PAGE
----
Cognitive Development and Children’s Thinking Process

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Cognitive Development and Children’s Thinking Process

Cognitive Development and Children’s Thinking Process


Melanie Perkins

Leslie Lovell

Jennifer Miller

Crystal Dunnermann

Katie Ross

Sandra Scott

Stacy Wegrzyn

David Edgington

Jamie Potts

EDPS 383 The Psychology of Teaching and Learning

Mrs. Amy Salvo

Spring 2012

Table of Contents


The purpose of our study was to determine if age and academic ability levels had an influence on cognitive development. We hypothesized that those of an older age had a higher cognitive development than those of a younger age. Also, that those of a higher academic ability had a higher level of cognitive thinking. Three children were tested; one the age of five and two the age of eight, who had varying academic abilities. The test score relied upon their range of cognitive development and the answers varied greatly. The test results showed that age and academic ability levels do effect a child’s cognitive development. We also were able to determine that each individual has a different level of cognitive development and thinking.



“It is with children that we have the best chance of studying the development of logical knowledge, mathematical knowledge, physical knowledge, and so forth.” Jean Piaget

The research being conducted for this project was designed to identify whether age and academic ability levels had an influence on children’s cognitive development. Our action research team located a reliable cognitive development test to administer to our selected three children. The background information on our selected three children is as follows: Student 1 is a five year old female in kindergarten, Student 2 is an eight year old male in the third grade, and Student 3 is an eight year old male in the second grade. It was our goal to establish if age and academic ability levels affected the cognitive development of children.

Statement of Problem:

As teachers, it is important to know that with the span of ages in your room, there is also going to be a span of cognitive development and thinking. It is our goal to learn how age effects children’s cognitive development and how to adapt our teaching to meet the needs of all children in our classroom. By investigating the influence age and academic ability has we will be better able to identify variances and work to meet the needs of all the cognitive levels in our room.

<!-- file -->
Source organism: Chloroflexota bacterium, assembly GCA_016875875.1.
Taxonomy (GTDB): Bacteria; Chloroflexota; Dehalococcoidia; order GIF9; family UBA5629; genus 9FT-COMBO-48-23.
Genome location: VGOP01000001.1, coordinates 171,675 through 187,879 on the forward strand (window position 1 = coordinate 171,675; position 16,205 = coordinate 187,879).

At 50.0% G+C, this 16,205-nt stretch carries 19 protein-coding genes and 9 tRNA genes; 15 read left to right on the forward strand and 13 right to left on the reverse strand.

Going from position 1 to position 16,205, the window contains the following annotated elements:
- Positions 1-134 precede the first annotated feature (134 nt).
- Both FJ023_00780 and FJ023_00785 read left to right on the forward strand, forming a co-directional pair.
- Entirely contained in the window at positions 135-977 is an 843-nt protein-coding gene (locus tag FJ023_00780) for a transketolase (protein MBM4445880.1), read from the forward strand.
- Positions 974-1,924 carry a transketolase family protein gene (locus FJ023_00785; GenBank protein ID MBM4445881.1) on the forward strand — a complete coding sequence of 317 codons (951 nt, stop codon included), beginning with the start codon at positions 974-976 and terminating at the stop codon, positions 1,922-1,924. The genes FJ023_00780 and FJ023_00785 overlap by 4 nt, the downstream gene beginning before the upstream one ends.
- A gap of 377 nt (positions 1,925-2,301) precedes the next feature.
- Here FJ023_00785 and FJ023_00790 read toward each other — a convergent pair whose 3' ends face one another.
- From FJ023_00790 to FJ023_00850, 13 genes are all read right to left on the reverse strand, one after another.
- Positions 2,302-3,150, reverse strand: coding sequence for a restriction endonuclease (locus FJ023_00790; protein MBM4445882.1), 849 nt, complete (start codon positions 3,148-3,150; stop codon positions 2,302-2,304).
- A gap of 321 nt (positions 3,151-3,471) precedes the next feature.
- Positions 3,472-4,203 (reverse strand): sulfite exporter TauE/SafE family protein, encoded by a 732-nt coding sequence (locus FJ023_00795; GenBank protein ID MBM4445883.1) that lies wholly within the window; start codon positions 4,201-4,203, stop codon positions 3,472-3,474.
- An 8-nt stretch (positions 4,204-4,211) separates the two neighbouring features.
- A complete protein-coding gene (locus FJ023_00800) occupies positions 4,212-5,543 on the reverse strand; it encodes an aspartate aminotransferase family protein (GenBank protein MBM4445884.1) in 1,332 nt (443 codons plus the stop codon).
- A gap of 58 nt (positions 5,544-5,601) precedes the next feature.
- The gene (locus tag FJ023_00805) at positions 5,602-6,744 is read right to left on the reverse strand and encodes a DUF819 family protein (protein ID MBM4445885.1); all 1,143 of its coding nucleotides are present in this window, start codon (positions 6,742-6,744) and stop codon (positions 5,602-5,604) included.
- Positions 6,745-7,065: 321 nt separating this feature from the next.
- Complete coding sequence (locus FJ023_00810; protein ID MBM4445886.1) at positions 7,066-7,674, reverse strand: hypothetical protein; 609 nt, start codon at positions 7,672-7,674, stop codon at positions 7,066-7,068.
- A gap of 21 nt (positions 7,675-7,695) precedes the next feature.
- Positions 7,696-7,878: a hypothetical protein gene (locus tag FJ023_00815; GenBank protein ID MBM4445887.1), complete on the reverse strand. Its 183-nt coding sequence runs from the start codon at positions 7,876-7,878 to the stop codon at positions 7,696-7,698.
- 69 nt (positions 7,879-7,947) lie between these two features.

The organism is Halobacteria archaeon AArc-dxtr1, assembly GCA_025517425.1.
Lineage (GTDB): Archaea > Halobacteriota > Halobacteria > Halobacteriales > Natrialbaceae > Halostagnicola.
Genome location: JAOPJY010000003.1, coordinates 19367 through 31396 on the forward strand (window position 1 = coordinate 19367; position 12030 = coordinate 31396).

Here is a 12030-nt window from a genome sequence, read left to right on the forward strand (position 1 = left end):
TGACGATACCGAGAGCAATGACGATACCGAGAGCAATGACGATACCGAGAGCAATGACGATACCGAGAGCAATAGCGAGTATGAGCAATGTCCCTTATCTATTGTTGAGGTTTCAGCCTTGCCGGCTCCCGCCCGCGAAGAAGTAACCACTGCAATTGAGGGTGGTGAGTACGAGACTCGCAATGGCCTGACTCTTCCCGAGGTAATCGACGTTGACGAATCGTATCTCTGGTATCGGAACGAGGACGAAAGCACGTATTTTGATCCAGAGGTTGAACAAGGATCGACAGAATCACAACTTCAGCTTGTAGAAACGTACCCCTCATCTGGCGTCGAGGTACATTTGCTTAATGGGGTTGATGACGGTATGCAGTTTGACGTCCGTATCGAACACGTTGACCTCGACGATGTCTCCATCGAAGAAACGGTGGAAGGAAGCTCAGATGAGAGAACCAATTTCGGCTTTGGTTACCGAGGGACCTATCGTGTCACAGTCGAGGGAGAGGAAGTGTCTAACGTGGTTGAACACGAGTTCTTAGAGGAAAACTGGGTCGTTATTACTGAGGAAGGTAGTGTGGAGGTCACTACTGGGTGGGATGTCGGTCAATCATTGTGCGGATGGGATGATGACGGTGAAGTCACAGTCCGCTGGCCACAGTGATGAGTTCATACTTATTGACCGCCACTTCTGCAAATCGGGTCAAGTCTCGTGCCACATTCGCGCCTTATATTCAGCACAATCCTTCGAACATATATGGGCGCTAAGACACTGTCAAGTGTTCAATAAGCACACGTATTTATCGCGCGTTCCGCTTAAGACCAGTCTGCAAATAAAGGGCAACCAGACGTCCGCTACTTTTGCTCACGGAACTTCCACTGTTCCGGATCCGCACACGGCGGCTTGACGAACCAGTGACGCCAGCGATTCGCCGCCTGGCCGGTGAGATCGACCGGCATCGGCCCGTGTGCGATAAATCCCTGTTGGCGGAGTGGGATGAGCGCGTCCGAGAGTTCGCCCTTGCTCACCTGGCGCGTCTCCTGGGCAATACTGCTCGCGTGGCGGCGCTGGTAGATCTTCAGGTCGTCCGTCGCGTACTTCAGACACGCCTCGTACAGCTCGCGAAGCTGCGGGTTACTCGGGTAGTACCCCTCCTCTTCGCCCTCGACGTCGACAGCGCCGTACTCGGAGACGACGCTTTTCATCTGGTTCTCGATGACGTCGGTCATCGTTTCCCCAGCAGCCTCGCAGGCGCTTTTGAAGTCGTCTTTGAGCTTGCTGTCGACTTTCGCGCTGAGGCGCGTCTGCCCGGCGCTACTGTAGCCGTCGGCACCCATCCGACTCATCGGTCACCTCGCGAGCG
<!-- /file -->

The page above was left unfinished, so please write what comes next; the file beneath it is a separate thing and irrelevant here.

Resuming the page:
Need for the Study:

The research implicated in this project was noteworthy to parents, teachers, and support staff. As teachers we need to understand the impact age plays in cognitive development of children. It is important to remember the different stages of cognitive development. For these reasons teachers need to mold their teaching and activities to meet the needs of all their students on their own unique cognitive level.

Research Questions and Hypothesis:

For this case study, it was our objective to determine the cognitive development of three different children that are separated by age or academic ability. As a group we believe that this material will help us in aiding the children we are/will be teaching. It is the belief of this group that the older children would maintain a higher cognitive level than those younger and out of the two older children the one of higher academic ability would have higher cognitive thinking skills.

Limitations and Delamination of the Study:

The results of our tests were concluded with very helpful information of how age affects the cognitive development of children. The objective of this study was to observe two children that were the same age and one child at a younger age. The results of the test narrowed because of the small quantity of children studied and the lack of diversity. The three children chosen came from similar soco-economic backgrounds. The results could also be limited due to the fact that the two older children were males and the younger child was a female. The study also neglected to include any participates with physical disabilities.

Definition of Terms:

  • Schemes: a set of linked mental representations of the world, which we use both to understand and to respond to situations

  • Assimilation: Fitting new information into existing schemes.

  • Accommodation: Altering existing schemes or creating ones in response to new information.

  • Equilibration: Search for mental balance between cognitive schemes and information from the environment


This research project set out to identify whether age and academic ability had an effect on the cognitive level and thinking skills of children. To test our hypothesis, we ran a series of tests on three children, two at the age of eight and one at the age of five. The procedure tests run on the three children consisted of activities that involved interpretation of an Aesop’s fable, classification of objects, conservation of beads, and combination logic with one-digit numbers. These test allowed us to determine based on our individual study which children were of higher cognitive ability.